Life insurance after a divorce – what you need to know

12 min Read Published: 31 Oct 2023

What happens to life insurance after divorce?A divorce or separation can be emotionally and practically very challenging. There is often a lot to consider, including children, homes, lifestyles and finances. If you arranged life insurance during your time together, you may want to alter it to suit your new circumstances. There are convenient ways to adapt your life insurance after a divorce and some life insurance companies include separation options that can be utilised for this very purpose.

In this article, we will look at how to adapt your life insurance after a divorce to reflect the changes in your life. Where possible, we'll show you how to retain your current life insurance benefits at the original price too.

Life insurance and divorce in the UK

In the UK most couples arrange life insurance to cover a mortgage, debts or to provide for children who they are financially responsible for. If a couple chooses to separate or divorce then the life insurance that they already have in place may need to be rearranged. Furthermore, they may wish to buy life insurance to cover new responsibilities such as child maintenance or spousal maintenance payments.

Life insurance in the UK is arranged in one of three ways:

  • Joint life insurance - two people are insured together and the policy will pay out if either person dies to the surviving person
  • Single life insurance - one person is insured and if that person dies the policy will pay out to either the person nominated in a trust that is attached to the policy or according to the wishes set out in the deceased person's will.
  • Group life insurance - business life insurance that generally covers employees and you may be a member of the group life insurance plan while you remain in employment and if you die it will either pay out to those you nominated or according to the wishes outlined in your will.

If you are going through a divorce you will need to gather all financial information including these life insurance details.

What happens to life insurance after divorce or separation?

In the event that you divorce from your spouse or separate from your partner, your life insurance does not have to change. However, in most situations, couples who divorce will wish to make changes to the life insurance they arranged when their lives were joined financially and perhaps through shared responsibilities such as repaying a mortgage or raising children.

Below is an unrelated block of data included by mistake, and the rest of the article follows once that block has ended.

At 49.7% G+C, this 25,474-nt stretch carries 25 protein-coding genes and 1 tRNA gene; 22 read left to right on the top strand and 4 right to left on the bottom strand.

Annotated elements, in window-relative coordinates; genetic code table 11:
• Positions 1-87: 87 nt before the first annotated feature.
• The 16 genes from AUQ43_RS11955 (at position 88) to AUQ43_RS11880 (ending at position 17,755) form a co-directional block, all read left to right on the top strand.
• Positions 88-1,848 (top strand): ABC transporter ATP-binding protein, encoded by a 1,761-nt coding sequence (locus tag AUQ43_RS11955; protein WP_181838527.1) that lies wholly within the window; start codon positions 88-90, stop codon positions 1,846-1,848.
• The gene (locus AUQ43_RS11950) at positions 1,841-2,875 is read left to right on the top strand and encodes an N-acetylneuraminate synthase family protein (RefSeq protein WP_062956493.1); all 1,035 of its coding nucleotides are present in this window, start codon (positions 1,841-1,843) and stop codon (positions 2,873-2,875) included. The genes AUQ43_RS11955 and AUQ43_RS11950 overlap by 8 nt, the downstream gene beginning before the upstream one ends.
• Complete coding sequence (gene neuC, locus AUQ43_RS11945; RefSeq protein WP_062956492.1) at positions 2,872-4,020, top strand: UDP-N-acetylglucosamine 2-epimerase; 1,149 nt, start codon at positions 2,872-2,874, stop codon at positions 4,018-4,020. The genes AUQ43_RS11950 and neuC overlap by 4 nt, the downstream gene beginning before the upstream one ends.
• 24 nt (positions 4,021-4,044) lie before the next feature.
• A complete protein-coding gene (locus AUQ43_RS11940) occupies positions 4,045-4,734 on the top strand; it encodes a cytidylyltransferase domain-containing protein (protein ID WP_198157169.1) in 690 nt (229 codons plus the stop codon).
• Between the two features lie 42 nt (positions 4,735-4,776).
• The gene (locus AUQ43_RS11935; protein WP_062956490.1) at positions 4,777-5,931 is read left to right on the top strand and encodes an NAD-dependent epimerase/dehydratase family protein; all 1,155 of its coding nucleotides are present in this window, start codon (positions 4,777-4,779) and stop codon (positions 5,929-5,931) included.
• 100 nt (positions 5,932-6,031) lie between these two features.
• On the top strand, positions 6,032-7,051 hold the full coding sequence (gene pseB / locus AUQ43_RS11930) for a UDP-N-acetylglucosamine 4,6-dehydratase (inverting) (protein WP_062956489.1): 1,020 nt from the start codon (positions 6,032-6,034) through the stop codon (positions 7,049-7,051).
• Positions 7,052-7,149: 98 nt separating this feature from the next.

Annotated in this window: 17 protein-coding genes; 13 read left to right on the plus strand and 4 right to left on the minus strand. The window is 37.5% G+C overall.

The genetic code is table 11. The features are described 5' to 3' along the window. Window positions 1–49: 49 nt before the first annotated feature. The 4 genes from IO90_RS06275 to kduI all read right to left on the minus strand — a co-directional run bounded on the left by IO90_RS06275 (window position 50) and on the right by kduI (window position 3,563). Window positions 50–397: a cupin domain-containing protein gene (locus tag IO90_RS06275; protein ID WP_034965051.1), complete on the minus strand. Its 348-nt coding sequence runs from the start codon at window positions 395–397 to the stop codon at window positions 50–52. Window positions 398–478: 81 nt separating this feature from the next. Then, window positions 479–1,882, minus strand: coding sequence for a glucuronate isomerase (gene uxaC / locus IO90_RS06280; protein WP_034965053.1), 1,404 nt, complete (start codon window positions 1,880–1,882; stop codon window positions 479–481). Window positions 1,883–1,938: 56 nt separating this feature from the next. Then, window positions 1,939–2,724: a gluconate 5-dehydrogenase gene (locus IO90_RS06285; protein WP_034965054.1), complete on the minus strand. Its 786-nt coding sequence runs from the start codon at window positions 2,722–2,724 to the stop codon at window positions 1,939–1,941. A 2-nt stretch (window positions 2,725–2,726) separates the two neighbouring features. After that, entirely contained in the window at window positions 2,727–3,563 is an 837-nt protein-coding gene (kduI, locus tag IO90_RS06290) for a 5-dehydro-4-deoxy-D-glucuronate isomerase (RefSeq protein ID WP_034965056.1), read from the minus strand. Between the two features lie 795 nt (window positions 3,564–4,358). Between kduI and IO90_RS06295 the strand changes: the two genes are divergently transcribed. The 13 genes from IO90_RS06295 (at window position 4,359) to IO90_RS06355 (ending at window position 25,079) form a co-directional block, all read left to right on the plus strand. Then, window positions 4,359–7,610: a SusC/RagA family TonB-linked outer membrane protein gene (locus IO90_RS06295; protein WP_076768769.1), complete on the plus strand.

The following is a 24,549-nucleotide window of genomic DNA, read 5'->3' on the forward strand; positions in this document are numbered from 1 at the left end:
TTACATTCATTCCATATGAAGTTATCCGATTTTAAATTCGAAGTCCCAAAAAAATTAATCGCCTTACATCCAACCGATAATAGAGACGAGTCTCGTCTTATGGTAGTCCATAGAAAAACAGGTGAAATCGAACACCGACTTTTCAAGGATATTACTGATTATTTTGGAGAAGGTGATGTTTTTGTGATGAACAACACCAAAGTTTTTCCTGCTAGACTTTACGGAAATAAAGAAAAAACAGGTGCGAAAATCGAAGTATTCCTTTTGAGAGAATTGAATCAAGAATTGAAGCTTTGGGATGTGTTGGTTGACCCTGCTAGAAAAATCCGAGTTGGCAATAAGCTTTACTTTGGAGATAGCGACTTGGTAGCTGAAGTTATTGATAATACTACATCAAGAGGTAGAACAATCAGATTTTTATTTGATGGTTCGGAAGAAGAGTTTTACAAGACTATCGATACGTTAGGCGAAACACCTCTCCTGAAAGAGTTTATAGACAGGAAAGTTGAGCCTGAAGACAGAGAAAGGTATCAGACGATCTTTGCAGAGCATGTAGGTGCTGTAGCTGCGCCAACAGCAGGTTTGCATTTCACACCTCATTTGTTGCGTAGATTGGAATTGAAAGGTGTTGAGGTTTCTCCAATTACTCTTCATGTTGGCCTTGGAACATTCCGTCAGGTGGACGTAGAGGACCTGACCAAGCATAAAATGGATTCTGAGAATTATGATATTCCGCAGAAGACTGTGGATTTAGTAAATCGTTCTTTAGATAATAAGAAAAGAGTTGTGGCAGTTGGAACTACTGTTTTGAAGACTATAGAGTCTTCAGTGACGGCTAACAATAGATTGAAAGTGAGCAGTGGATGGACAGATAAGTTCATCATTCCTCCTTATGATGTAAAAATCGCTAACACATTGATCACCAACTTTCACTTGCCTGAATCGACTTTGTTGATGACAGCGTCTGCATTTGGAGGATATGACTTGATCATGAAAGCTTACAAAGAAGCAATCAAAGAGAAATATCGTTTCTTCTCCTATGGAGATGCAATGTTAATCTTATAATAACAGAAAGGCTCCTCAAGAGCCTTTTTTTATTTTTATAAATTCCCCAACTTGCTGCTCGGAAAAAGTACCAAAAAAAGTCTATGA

If you are going through a divorce or separation, you may wish to consider whether death would put extra financial pressures on the person that you are separating from. Financial support may be needed to keep up mortgage repayments or to fund the cost of raising children.

Once you have decided what life insurance you need, if any, you can set about making the necessary changes to your existing life insurance arrangements or buy new life insurance to suit your new circumstances. If you wish to keep the life insurance you already have but do not wish to link it with your ex-partner, you can usually split life insurance plans so that you do not lose the benefits.

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How to split life insurance after divorce

Step 1 - Understand your life insurance

In the event of a divorce or separation, you should establish the details of any life insurance policies that cover you and your ex-partner.

You may have the policy schedule for your life insurance which will detail all the information you need to know about your life cover. If you cannot find your life insurance details, you can usually find a reference number and life insurance company name by looking through the direct debit payments on your bank statement. You will usually find the insurer's name and a reference number which you can use to request the policy information. 

Your life insurance policy schedule or summary will show you:

  • Insured person - this the person whose death will prompt a pay out from the life insurance
  • Policy payer - this is often the same as the insured person but it can be someone else and this person owns the life insurance plan and is usually the only person who can make changes. It is also likely that this person who will benefit from the payout if the insured person dies